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Celebrate The JOBS Act — A Bipartisan Deregulatory Victory That Just Turned 10

Reprinted with permission from the Competitive Enterprise Insitute blog.

Ten years ago, a GOP-controlled House, a Democrat-controlled Senate, and a Democratic president came together to lighten the regulatory burden on America’s upstart job creators. On its 10th anniversary, the Jumpstart Our Business Startups (JOBS) Act can be called an unequivocal bipartisan deregulatory success. While not as far-reaching in its deregulatory scope as other bipartisan achievements such as airline deregulation, the JOBS Act has resulted in significant gains for startup entrepreneurs and middle-class investors, including women and minorities.

Signed by President Barack Obama on April 5, 2012, the JOBS Act lifted and relaxed both decades-old and then-recent regulatory barriers that hindered entrepreneurs’ access to capital and investors’ access to wealth creation from startup and emerging growth companies. In Congress, it had been pushed by Sen. Pat Toomey, R-Penn., — now Ranking Member on the Senate Banking Committee — and Rep. Patrick McHenry, R-N.C. — now Ranking Member on the House Financial Services Committee —  along with Reps. David Schweikert, R-Ariz., Darrell Issa, R-Calif., and Rep. Stephen Fincher, R-Tenn.

The modest deregulation from the JOBS Act has made it easier for innovative firms both to go public and to raise capital while staying private. Much more needs to be done for startups and emerging growth firms — including stopping new threats to smaller public and private firms like the Securities and Exchange Commission’s (SEC) pending climate disclosure rule — but it’s worth looking back to see the real gains for America’s small and innovative companies that resulted from this unique bipartisan legislation.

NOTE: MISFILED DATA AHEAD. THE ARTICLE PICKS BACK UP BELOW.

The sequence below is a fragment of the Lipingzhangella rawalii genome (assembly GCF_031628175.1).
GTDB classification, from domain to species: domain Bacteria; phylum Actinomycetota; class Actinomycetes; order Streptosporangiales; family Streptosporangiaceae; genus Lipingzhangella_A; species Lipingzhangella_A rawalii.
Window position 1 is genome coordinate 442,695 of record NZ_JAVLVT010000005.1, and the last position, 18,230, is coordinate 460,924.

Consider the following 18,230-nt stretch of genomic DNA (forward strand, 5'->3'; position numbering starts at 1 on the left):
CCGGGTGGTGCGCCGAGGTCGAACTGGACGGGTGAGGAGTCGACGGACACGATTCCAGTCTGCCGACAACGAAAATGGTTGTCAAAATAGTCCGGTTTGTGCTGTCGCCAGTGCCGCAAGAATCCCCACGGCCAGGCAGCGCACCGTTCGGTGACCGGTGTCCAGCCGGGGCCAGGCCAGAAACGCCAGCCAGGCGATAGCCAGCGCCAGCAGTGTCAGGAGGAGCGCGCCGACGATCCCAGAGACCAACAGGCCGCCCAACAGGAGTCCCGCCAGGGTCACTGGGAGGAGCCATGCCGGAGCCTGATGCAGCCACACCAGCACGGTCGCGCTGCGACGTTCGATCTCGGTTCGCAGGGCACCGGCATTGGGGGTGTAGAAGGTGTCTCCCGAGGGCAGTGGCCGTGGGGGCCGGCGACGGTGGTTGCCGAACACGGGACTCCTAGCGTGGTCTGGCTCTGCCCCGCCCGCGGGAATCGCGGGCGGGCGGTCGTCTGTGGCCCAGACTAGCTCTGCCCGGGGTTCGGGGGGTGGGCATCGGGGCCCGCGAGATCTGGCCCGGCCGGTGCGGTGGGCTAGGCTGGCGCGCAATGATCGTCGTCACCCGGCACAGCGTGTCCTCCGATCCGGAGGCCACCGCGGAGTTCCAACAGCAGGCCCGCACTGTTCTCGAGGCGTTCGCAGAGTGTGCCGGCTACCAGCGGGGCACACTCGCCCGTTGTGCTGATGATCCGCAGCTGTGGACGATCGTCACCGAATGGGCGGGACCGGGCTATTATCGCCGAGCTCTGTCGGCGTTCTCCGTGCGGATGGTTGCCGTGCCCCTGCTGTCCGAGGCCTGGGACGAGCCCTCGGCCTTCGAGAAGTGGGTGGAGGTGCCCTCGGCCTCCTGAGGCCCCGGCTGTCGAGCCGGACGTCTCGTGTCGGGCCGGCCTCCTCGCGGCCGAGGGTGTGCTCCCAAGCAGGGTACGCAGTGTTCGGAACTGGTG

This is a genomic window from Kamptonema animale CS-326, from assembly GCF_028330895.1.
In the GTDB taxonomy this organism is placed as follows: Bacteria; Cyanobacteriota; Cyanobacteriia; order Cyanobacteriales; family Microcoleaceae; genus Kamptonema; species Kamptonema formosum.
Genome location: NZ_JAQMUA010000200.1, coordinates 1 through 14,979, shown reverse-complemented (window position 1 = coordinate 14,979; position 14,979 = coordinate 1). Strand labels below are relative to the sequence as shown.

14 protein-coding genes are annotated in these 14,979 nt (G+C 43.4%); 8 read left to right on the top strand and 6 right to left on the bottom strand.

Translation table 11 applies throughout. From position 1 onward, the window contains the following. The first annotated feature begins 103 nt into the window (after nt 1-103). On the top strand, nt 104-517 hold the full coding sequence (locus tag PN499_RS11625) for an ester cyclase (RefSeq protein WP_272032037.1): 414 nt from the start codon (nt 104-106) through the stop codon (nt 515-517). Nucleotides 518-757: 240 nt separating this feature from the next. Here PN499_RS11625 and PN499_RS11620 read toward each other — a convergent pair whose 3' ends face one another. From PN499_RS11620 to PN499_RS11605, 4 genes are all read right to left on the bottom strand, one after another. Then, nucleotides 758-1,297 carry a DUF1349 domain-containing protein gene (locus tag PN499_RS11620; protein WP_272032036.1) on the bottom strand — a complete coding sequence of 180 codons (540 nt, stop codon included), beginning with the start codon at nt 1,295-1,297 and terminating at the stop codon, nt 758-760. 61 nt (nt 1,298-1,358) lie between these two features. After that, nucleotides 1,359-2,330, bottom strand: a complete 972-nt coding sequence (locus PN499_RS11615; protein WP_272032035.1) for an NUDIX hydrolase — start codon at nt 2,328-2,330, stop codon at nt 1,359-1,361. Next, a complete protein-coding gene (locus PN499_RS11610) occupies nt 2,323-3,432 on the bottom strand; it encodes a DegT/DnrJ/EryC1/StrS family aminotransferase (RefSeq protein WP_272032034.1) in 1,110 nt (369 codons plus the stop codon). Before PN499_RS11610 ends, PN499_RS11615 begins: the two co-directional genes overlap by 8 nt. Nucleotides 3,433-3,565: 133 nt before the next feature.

The inspiration for the JOBS Act came from many diverse sources. The Kansas City-based Kauffman Foundation made the pathbreaking finding in 2010 that new businesses accounted for the bulk of U.S. job creation. Kauffman Foundation researcher Tim Kane, now a fellow at the Hoover Institution, found that since the 1970s, businesses less than five years old accounted for 100% of net new jobs. The Case Foundation also played a role in putting the fostering of entrepreneurship at the top of a consensus policy agenda.

CEI led coalitions in support of the proposals that would be included in the JOBS Act, and I wrote and testified in support of these proposals leading up to the legislation. Many Democrats in Congress who supported Sarbanes-Oxley, Dodd-Frank, and other laws that imposed mandates on public companies came to agree with Republicans that startups and emerging growth companies shouldn’t face the same regulation as Fortune 500 firms.

I have previously gone over the successes of many provisions of the JOBS Act. In a Forbes column, I noted that “the JOBS Act eased the way for some important firms to go public” and that “these include many biotechnology and pharmaceutical firms that are developing life-saving drugs and therapies.” In 2017, the Biotechnology Industry Organization found that firms that went public pursuant to Title I of the JOBS Act had 696 therapies in development, and the Food and Drug Administration has approved 18 new treatments from JOBS Act companies.